The visit to the Tomoy dumpsite gave me some anxious moments. There was an ominous feeling of what laid ahead, but I resolved to face it as it came. After donning rubber boots, we walked across muddy fields to the outskirts of the Tomoy dumpsite. There the Grace Community Empowerment ministry had started a preschool for children to learn phonics and Jesus. These children lived with their families in shacks along the edges of the dumpsite. They presented a few worship songs for us in English.
There we met a heroic girl, Marisa, who had deformed legs. She had to cross a canal on a styrofoam float, and walk with her butt and hands across dirt and mud, to get to school. The ministry is building a hut next door for her and her family so that she would not have to make those hazardous trips to school.
We ourselves had to balance precariously on a makeshift styrofoam “boat” to get across to the dumpsite. The canal was dirty brown and we were shocked to see children taking a dip in the stream of bacteria.
The suish of soft mud, the stench, the shock of seeing children scavenging among heaps of grabage grated at our conscience. We wanted to escape to a mall, but this was a mission trip! The discomfort churned in the stomach. Angry when you think of the super-rich politicians. Pity for the powerless and impoverished reduced to such humiliation. Only Christ can fix this, I thought, and we are his hands and feet.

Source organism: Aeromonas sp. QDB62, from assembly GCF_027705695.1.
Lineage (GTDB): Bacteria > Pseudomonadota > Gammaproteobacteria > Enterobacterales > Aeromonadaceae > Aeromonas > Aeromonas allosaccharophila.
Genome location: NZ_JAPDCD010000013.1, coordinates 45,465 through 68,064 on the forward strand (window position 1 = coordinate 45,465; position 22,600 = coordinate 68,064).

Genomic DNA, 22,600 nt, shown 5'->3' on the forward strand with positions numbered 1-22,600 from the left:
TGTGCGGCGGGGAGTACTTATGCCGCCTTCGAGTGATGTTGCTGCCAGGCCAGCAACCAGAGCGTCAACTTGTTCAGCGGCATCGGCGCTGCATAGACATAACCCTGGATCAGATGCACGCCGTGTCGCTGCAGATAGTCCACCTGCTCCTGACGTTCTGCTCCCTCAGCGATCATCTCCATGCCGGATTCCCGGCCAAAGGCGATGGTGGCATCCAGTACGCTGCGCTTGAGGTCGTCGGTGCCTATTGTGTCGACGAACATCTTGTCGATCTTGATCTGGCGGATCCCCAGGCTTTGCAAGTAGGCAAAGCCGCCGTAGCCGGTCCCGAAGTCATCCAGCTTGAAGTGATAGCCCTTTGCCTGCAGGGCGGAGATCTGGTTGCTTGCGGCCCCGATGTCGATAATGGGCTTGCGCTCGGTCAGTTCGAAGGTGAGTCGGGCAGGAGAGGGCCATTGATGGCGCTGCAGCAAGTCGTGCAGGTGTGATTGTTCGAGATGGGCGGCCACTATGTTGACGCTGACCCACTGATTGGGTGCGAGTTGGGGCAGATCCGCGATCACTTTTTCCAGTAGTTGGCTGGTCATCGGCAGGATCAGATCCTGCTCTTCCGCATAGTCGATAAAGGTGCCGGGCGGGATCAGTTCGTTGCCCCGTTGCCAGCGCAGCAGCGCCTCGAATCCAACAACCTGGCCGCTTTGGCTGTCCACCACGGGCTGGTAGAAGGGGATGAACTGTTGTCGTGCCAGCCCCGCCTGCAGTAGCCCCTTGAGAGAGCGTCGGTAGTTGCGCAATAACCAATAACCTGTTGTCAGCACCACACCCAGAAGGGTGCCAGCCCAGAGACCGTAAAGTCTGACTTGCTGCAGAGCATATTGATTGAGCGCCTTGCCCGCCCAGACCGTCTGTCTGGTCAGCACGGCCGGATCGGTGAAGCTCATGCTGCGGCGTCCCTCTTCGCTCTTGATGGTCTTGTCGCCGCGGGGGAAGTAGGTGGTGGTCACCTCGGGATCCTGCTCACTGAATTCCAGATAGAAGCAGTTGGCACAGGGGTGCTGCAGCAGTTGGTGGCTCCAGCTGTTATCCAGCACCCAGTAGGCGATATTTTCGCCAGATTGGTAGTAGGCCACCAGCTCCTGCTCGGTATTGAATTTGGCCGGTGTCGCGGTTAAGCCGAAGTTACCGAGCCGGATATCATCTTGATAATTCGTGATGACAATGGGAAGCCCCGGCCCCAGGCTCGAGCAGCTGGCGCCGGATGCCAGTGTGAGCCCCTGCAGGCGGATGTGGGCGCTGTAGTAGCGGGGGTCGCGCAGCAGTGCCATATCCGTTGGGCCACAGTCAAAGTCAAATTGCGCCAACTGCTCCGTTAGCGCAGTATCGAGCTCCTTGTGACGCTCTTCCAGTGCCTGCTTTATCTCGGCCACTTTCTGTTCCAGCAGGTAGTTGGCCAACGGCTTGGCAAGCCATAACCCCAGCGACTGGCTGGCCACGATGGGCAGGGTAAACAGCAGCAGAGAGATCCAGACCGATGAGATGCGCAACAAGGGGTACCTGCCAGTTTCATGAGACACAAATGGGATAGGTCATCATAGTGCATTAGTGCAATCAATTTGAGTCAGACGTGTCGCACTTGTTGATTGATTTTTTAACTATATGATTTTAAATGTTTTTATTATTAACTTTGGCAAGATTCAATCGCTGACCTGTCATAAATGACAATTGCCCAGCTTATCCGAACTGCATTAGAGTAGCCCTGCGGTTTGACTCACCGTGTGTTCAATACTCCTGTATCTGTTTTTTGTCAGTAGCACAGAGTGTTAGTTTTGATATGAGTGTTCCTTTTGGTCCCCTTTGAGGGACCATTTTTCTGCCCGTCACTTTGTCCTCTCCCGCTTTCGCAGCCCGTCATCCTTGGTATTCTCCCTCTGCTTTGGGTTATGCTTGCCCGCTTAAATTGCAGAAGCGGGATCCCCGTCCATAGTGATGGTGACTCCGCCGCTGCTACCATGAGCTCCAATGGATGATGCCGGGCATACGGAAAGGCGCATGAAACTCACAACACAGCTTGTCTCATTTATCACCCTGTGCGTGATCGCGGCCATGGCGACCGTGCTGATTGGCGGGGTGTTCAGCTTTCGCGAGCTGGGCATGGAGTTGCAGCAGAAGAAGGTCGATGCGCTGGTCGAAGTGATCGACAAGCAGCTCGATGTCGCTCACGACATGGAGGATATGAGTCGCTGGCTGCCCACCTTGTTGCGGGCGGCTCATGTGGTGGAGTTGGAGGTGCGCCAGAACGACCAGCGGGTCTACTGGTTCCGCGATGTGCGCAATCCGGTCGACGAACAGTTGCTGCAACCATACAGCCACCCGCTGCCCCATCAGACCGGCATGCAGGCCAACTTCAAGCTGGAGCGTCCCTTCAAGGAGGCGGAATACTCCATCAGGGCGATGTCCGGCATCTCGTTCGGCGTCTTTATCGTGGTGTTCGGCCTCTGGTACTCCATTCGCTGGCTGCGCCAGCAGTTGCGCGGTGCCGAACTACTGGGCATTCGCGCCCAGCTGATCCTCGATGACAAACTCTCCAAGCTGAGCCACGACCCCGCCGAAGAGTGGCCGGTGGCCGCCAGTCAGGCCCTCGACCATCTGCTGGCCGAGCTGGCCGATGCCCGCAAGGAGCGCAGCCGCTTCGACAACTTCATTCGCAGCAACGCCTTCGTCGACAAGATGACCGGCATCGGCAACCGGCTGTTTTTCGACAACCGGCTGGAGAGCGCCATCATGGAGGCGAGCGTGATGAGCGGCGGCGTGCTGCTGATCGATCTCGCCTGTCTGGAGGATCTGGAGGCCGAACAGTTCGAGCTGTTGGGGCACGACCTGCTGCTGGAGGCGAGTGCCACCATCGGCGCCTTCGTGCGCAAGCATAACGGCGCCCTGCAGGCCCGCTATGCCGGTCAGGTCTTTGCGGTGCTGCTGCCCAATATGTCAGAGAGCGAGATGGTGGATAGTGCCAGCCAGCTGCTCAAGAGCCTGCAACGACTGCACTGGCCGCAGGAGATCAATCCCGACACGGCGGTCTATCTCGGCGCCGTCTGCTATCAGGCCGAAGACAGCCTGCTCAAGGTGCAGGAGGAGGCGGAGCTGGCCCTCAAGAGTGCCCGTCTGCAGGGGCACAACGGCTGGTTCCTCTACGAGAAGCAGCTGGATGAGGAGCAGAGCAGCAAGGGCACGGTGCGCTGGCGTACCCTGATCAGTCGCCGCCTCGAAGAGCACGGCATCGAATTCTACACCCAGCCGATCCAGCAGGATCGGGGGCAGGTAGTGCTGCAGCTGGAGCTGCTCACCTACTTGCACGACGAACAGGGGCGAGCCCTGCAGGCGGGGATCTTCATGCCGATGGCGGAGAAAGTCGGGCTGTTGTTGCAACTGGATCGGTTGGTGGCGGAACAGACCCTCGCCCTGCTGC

Pastor Manny brought us to the home of Marisa. Instinctively I avoided looking into the eyes of poverty, and stayed a safe distance, as though poverty was infectious. Looking around was easier than trying to make a personal connection with them. He told us that Marisa’s brother was malnourished and the center helped nurture him with a special formula food. He grew bulk after some months and he was sent back home. We took pictures of him with his brother and mother. How were we to know he would be declared dead in the hospital the next day? There was nothing to indicate that his life hung in the balance that day. Between death and decay is a bottomless pit called despair, and I was there, and I had felt its merciless grip.
When I returned home the first thing I wrote in my Facebook was: “Every Filipino politician should work and stay overnight with a poor family living in a dumpsite before taking the oath as President or governor or mayor or senator or congressman.”
And maybe so should pastors and missionaries.